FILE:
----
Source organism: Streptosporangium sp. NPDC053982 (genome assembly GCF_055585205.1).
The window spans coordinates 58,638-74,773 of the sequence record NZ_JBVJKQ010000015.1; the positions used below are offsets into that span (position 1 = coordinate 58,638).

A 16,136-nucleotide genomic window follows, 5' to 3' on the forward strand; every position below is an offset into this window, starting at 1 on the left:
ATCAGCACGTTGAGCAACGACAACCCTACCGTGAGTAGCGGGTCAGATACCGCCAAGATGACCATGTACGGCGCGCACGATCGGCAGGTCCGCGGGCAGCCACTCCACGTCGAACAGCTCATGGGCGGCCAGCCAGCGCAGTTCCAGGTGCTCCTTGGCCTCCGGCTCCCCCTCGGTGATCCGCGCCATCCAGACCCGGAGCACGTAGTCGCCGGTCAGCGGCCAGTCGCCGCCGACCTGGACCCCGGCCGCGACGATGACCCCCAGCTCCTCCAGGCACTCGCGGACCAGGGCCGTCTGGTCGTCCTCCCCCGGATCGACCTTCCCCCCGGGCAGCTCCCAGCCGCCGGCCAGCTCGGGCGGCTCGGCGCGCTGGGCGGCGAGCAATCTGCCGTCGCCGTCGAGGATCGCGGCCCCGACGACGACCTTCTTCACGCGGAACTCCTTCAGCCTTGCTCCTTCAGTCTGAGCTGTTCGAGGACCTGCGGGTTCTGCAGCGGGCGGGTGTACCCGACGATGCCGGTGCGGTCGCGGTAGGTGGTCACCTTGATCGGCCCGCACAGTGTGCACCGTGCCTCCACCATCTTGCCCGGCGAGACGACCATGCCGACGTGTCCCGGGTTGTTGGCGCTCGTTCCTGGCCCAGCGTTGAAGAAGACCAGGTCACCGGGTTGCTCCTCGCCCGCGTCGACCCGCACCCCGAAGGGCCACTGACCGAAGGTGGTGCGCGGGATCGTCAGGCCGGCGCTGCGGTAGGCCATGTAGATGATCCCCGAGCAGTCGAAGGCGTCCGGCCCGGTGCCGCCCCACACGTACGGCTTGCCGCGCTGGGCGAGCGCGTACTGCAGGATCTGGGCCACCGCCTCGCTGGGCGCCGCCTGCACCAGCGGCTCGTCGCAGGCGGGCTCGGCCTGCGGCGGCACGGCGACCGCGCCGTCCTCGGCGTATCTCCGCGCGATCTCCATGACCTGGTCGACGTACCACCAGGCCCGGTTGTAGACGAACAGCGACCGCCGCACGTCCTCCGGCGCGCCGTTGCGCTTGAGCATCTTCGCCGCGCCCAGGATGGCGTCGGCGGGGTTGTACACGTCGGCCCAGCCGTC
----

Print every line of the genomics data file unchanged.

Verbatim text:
Source organism: Streptosporangium sp. NPDC053982 (genome assembly GCF_055585205.1).
The window spans coordinates 58,638-74,773 of the sequence record NZ_JBVJKQ010000015.1; the positions used below are offsets into that span (position 1 = coordinate 58,638).

A 16,136-nucleotide genomic window follows, 5' to 3' on the forward strand; every position below is an offset into this window, starting at 1 on the left:
ATCAGCACGTTGAGCAACGACAACCCTACCGTGAGTAGCGGGTCAGATACCGCCAAGATGACCATGTACGGCGCGCACGATCGGCAGGTCCGCGGGCAGCCACTCCACGTCGAACAGCTCATGGGCGGCCAGCCAGCGCAGTTCCAGGTGCTCCTTGGCCTCCGGCTCCCCCTCGGTGATCCGCGCCATCCAGACCCGGAGCACGTAGTCGCCGGTCAGCGGCCAGTCGCCGCCGACCTGGACCCCGGCCGCGACGATGACCCCCAGCTCCTCCAGGCACTCGCGGACCAGGGCCGTCTGGTCGTCCTCCCCCGGATCGACCTTCCCCCCGGGCAGCTCCCAGCCGCCGGCCAGCTCGGGCGGCTCGGCGCGCTGGGCGGCGAGCAATCTGCCGTCGCCGTCGAGGATCGCGGCCCCGACGACGACCTTCTTCACGCGGAACTCCTTCAGCCTTGCTCCTTCAGTCTGAGCTGTTCGAGGACCTGCGGGTTCTGCAGCGGGCGGGTGTACCCGACGATGCCGGTGCGGTCGCGGTAGGTGGTCACCTTGATCGGCCCGCACAGTGTGCACCGTGCCTCCACCATCTTGCCCGGCGAGACGACCATGCCGACGTGTCCCGGGTTGTTGGCGCTCGTTCCTGGCCCAGCGTTGAAGAAGACCAGGTCACCGGGTTGCTCCTCGCCCGCGTCGACCCGCACCCCGAAGGGCCACTGACCGAAGGTGGTGCGCGGGATCGTCAGGCCGGCGCTGCGGTAGGCCATGTAGATGATCCCCGAGCAGTCGAAGGCGTCCGGCCCGGTGCCGCCCCACACGTACGGCTTGCCGCGCTGGGCGAGCGCGTACTGCAGGATCTGGGCCACCGCCTCGCTGGGCGCCGCCTGCACCAGCGGCTCGTCGCAGGCGGGCTCGGCCTGCGGCGGCACGGCGACCGCGCCGTCCTCGGCGTATCTCCGCGCGATCTCCATGACCTGGTCGACGTACCACCAGGCCCGGTTGTAGACGAACAGCGACCGCCGCACGTCCTCCGGCGCGCCGTTGCGCTTGAGCATCTTCGCCGCGCCCAGGATGGCGTCGGCGGGGTTGTACACGTCGGCCCAGCCGTC